I'll explain why I'm not concerned with a little leaning out on E85 at high load.
Burns 200F cooler, less chance of piston holes
Has an octane rating around 100, so it won't burn unpredictably when leaned out.
The charge cooling effect it has (latent heat of vaporization) absorbs a lot of heat that would normally lead to issues.

Now for my plug. All our cars should be able to run Methanol. Every single one. If we passed the Open Fuel Standard Act, the US automarket would require sales of GEM FFVs (Gas, Ethanol, Methanol). Driving on M60, I'm able to get the same gas mileage as my E85 tunes, yet it costs 35% LESS THAN GASOLINE TO DRIVE ON. If we all had this choice, that's $3-5,000 per year in savings per household. Stop the OPEC Monopoly.

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Old 08-17-2013, 08:30 PM   #21
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Quote:
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I tune GM engines to run flex fuel; however, that's because all 05+ Ford & GM vehicles have flex fuel capabilities within their ECU algorithm, EVEN if they are not sold as flex fuel. WE do not have this capability. I'd like to mention they also don't require a sensor to do this. It's quite an innovative method that involves exhaust sniffing & adjusting the fuel trims until a consistent point is found.

I was able to run the following conditions.
E10-E50 on the same map after a dyno tune on E40. E85 did fine on this tune during CL, but would lean out when floored.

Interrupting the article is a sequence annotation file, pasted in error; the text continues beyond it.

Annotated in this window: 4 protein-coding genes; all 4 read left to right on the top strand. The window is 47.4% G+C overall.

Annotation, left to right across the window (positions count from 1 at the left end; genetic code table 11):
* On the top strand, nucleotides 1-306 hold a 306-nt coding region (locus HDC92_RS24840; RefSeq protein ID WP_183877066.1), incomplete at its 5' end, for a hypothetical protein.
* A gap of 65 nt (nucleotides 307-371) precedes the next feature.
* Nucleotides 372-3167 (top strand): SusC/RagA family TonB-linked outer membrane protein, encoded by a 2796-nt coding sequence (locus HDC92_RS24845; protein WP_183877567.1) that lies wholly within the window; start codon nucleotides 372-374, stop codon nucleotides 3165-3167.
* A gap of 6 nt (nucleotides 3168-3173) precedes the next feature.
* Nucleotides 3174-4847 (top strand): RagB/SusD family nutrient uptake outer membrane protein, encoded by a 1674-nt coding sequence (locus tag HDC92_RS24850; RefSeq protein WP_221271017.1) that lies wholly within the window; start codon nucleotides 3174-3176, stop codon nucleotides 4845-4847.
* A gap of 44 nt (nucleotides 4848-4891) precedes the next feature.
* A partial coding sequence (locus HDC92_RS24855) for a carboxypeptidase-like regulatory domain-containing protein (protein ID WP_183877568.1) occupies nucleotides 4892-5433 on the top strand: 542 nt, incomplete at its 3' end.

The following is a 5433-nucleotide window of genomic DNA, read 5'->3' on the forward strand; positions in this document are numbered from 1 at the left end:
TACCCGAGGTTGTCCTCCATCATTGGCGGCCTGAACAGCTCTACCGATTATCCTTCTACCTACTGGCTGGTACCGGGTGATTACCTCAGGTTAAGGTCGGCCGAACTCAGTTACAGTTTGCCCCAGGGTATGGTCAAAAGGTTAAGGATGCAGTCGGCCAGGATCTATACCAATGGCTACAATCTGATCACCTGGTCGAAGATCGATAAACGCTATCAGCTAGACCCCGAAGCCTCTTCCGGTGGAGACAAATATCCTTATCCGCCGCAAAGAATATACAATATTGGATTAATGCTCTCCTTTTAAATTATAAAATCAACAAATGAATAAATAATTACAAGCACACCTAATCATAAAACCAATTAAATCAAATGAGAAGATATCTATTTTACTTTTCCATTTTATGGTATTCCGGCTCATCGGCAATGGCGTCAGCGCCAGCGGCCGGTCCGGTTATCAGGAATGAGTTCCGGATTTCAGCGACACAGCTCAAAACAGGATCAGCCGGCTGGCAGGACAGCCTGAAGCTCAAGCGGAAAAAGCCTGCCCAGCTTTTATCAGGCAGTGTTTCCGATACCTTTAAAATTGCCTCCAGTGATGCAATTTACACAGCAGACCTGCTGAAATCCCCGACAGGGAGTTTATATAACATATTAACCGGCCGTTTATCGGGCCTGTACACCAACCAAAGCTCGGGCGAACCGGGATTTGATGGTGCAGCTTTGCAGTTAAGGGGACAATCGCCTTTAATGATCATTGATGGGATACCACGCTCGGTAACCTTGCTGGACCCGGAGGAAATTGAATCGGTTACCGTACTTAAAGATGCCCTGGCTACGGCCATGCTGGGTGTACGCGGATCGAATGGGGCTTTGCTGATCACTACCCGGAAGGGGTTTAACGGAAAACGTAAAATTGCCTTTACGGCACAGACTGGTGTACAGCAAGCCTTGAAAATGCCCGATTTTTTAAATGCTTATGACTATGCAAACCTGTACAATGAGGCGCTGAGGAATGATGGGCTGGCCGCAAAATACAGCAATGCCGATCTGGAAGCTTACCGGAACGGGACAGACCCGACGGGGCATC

I then swapped to the opposite end of the spectrum with E40-E85. Once you get your starting compensations working, they can work for both fuels UNTIL it gets cold. E85 doesn't like to ignite below 55F, which is why we switch to a winter blend of E70.

I'll explain why I'm not concerned with a little leaning out on E85 at high load.
Burns 200F cooler, less chance of piston holes
Has an octane rating around 100, so it won't burn unpredictably when leaned out.
The charge cooling effect it has (latent heat of vaporization) absorbs a lot of heat that would normally lead to issues.

Now for my plug. All our cars should be able to run Methanol. Every single one. If we passed the Open Fuel Standard Act, the US automarket would require sales of GEM FFVs (Gas, Ethanol, Methanol). Driving on M60, I'm able to get the same gas mileage as my E85 tunes, yet it costs 35% LESS THAN GASOLINE TO DRIVE ON. If we all had this choice, that's $3-5,000 per year in savings per household. Stop the OPEC Monopoly.
Being able to operate without damage on E85/gas mixes is a completely different ball of wax than actually taking advantage of each fuel. This is what bothers me about current advertised "flex fuel" vehicles. Sure they can operate without damage on different fuels, but is ANYTHING being done to actually take advantage of the E85? They're still running WOT AFR, timing, and boost levels for gas, and merely adjusting the IPW so the AFR is correct.

In fact, according to your post, it's not even using an ethanol content sensor. It's merely adjusting the CL correction range to be wide enough to handle the change in stoich on e85! You even said yourself that the engine would pull lean when going WOT. This is NO different than shoving E85 into the tank of ANY car and hoping for the best. In fact it sounds like all you've done is expand the CL correction range to cover E85. That is NOT true flex-fuel operation, and to be honest it's laughable that this is what GM calls "flex fuel".

If there's anything that has come out of your post, it's that I will absolutely never buy a GM "flex fuel" vehicle. Good god American motor companies scare me more and more each day...